Ultimately, it’s the author’s choice whether to use aspects of typical teen life for their tension building qualities, or to explore the journey of a slightly older character. In my book The Gathering of the Three, I chose to make my characters around 21 for several reasons. First, I didn’t want them to have to focus on parents and school while they run around trying to save the world. My main character, Hannah, is in medical school and has a part time job – both of which are responsibilities she takes very seriously, but they are not the same kind of obligation as high school, for example.
She also has a very domineering roommate, who subtly reminds her that, as a person from a humble background, she does not have the connections and financial advantages of her peers. In order to be accepted, she must be exceptionally normal – having a supernatural healing ability makes this a bit of a challenge.
Parents also come into play, but mainly because the book is set during the holidays. Hannah makes the obligatory trip home to a very uncomfortable family situation. She also considers them when she begins to think about new directions her career could take if she has healing powers, and feels a responsibility to both her family and a community that has supported her. All of these things come from Hannah’s own choice. She is an adult, and her ethics and boundaries come from her own moral development.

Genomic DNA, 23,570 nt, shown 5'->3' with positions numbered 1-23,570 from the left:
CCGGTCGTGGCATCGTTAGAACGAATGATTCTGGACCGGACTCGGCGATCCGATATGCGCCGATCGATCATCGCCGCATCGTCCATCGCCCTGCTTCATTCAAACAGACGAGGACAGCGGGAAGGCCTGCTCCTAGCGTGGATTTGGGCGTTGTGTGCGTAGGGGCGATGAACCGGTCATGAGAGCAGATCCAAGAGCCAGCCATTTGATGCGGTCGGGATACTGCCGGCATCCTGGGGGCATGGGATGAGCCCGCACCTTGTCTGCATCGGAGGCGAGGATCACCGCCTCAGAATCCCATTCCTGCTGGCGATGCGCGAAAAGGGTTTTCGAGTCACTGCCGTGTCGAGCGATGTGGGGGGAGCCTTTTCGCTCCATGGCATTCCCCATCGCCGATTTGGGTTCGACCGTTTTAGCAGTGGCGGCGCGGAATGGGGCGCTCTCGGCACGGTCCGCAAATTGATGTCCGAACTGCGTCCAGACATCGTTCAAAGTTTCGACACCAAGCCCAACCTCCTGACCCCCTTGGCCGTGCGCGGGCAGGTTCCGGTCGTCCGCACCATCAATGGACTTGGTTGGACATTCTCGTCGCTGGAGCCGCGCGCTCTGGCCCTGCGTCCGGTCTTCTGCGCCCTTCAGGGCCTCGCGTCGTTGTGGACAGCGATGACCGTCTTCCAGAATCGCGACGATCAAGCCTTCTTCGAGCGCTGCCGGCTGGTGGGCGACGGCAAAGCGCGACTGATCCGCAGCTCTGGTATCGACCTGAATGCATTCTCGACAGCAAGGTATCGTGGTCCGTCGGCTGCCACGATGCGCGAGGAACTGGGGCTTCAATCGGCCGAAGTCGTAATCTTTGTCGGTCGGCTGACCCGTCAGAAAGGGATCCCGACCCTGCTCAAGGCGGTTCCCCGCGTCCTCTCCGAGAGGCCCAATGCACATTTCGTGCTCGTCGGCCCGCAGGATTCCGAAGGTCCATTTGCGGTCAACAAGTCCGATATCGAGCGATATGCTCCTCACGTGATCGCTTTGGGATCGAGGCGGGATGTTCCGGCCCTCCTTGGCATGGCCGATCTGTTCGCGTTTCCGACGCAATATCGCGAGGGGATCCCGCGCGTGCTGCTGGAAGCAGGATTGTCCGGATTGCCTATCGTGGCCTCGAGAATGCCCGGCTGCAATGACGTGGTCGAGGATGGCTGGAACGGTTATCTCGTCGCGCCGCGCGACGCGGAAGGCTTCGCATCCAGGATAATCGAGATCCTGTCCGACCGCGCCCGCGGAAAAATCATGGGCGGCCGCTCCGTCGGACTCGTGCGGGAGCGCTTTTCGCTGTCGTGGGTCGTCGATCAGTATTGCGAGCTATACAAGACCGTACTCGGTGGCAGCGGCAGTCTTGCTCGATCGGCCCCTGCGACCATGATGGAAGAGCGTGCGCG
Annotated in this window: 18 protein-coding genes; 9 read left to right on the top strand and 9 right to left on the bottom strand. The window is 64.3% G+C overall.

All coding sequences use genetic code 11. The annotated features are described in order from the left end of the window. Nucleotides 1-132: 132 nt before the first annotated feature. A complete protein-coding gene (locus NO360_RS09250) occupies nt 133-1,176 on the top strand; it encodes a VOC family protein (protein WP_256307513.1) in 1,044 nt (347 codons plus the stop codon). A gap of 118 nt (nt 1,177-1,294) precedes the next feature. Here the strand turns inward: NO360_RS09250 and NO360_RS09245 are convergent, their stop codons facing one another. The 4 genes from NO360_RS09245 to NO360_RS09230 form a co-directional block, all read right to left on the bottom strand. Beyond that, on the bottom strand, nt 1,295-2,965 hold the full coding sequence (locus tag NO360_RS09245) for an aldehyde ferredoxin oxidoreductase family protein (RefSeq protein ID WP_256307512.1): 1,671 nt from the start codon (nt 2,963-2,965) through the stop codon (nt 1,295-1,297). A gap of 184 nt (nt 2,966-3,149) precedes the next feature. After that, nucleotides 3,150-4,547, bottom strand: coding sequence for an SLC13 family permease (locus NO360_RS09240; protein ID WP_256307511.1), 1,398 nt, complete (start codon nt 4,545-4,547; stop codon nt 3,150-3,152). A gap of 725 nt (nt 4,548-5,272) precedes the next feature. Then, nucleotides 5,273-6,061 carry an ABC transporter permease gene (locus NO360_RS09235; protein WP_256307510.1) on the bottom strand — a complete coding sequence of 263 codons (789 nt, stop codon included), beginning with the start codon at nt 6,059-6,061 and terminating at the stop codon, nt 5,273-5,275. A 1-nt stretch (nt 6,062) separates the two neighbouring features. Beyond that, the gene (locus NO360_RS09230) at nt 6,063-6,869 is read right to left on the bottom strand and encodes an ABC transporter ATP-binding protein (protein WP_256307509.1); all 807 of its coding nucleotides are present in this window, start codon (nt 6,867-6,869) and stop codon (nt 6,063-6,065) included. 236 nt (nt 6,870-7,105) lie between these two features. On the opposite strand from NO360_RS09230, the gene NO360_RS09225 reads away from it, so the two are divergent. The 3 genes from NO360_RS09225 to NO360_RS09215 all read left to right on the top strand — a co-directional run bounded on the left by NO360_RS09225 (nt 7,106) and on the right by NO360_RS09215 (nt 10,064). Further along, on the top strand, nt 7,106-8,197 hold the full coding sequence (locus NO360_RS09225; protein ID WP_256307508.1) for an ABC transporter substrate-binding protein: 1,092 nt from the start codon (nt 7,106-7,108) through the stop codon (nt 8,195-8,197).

The second reason I chose to write Hannah as a new adult has to do with how she demonstrates how people often follow their destiny even before the path is really clear. Hannah falls in love with helping and healing when she is very little. Tragedy threatens to pull her away, but ultimately she makes the choice to come back to healing and defies the odds by getting into medical school. It would be harder to demonstrate her commitment to her path if she were younger.
As a device, both age groups have really interesting factors to work with. Hannah is a new adult and is still figuring out who she is. She is free from the boundaries of childhood, but finds that often what stands in her way are the limits she holds within herself – that’s something I can relate to.
If you are writing in the genre, you might want to check out Deborah Halverson’s “Write to the Editor” Page on her website, “DearEditor.com,” where she is giving in depth advice about the NA genre. She also has a book that was just released this week, called Writing New Adult Fiction. I haven't seen the book yet, but if her posts are any indicator, it will be worth reading if NA is your genre.
Now it’s your turn – tell me some of your favorite teen characters and help me discover some more good new adult paranormal/fantasy novels.